I find rich people who call for more taxation on rich people to be more virtue-signaling than virtuous. There are so many avenues the ultra wealthy can go to help society — and many do that.

  • There’s a difference between suggesting everyone pitch in and forcing everyone to pitch in, or forcing the richest 10 members of the church to pay.

    I think these op-eds are telling us that they won’t do anything they’re not forced to do. It’s harder to apply force against the top .01% than it is against the top .1% than it is against the 1% than it is the top 10% which is how I think the dust of tax increases will settle.

  • Guarneri Link

    “Change the rules so everyone pays more.”

    LOL I hear there’s a Dem debate tonight. I won’t be watching but I’ll go out on a limb and predict not one of them proposes everyone paying more. Not one of them. As a matter of fact I think the taxes will be proposed only on the greedy, or people with horns and a reddish hue.

  • steve Link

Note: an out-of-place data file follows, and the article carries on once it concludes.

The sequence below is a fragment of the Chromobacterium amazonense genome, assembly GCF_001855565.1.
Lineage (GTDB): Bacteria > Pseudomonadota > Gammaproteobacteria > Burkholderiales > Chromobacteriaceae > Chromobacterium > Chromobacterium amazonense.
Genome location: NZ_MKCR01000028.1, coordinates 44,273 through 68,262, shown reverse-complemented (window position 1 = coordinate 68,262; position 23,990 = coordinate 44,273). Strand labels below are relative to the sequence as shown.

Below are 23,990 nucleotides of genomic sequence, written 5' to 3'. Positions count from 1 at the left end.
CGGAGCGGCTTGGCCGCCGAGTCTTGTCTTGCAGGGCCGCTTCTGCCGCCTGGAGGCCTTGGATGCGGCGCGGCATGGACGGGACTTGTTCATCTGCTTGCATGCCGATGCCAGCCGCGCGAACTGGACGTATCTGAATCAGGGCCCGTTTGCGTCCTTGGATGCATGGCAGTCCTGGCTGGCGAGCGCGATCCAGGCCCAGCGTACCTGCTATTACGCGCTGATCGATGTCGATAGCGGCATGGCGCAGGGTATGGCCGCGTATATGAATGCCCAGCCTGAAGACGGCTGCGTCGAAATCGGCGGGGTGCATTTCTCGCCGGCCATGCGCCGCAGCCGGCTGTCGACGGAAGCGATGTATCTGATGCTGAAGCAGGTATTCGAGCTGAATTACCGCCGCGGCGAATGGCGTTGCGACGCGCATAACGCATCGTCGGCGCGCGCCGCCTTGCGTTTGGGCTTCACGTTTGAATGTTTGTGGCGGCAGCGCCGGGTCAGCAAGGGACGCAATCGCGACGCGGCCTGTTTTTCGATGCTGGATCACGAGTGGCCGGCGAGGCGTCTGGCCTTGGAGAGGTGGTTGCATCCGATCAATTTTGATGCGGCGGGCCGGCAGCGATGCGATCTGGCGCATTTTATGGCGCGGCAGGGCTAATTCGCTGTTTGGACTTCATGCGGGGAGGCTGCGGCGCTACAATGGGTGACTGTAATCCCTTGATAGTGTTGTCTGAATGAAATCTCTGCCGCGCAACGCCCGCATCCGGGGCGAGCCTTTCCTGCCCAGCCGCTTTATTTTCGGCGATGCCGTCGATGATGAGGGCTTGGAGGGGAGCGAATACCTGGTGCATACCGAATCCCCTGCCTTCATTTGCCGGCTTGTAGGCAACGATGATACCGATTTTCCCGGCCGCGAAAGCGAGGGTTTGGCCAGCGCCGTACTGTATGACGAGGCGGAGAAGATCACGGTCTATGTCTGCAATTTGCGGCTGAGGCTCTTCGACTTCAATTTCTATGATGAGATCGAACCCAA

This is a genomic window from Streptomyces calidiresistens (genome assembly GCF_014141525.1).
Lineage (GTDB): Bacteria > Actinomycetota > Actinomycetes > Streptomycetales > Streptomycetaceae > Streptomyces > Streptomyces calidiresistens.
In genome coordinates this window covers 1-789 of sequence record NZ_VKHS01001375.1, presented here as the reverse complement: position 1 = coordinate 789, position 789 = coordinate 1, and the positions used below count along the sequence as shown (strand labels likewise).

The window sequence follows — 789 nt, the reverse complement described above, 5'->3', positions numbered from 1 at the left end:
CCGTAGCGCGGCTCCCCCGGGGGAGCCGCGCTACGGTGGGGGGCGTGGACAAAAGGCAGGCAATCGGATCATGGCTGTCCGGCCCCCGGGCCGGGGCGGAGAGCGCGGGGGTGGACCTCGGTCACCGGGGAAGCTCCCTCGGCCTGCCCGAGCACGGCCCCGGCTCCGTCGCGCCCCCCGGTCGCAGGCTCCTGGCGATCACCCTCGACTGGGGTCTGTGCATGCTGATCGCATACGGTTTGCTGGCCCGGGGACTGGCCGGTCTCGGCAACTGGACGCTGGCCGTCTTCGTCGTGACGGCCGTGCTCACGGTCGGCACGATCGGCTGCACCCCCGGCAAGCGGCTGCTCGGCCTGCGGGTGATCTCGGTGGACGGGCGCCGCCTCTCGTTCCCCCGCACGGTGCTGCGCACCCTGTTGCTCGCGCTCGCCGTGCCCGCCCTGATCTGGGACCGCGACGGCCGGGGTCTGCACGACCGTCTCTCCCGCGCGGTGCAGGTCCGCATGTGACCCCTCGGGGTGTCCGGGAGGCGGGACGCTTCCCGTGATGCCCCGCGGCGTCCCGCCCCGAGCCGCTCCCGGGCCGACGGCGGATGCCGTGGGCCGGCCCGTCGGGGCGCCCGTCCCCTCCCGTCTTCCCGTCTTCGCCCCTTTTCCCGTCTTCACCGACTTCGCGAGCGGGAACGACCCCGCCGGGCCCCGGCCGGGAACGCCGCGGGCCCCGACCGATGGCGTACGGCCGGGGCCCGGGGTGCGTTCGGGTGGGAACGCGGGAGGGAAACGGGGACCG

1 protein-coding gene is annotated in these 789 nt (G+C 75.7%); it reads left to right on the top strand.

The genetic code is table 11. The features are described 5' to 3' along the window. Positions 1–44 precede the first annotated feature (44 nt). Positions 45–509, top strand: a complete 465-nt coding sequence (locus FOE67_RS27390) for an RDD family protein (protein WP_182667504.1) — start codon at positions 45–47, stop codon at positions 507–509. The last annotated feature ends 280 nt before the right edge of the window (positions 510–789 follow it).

Everyone in the same income group. Context and reading skills. Learn them.

    Also, lets look at the other side, when conservatives say we should cut government spending, where are the conservatives who say they will give up Medicare, Social Security, etc? A conservative ought to be ale to say that with the idea that people would work towards reducing the size of government without their having to make some stupid token gesture. Again, no one wants to be the chump.


  • It will never and can never work the way you think unless tax returns are made public record.

    There are three distinct issues with respect to taxes: the rates, deductions, and how income is determined. Even if all deductions were zeroed out we’d still be left with income, the determination of income is inherently political, and the ultra-rich have far more ability to manipulate it than I do, certainly.

  • BTW I think we should be taxing compensation rather than income and that should be true for everybody from people working behind the counter at McDonalds to the CEO of Goldman-Sachs. The tremendous growth in income inequality IMO is a consequence of the enormous growth in non-income compensation.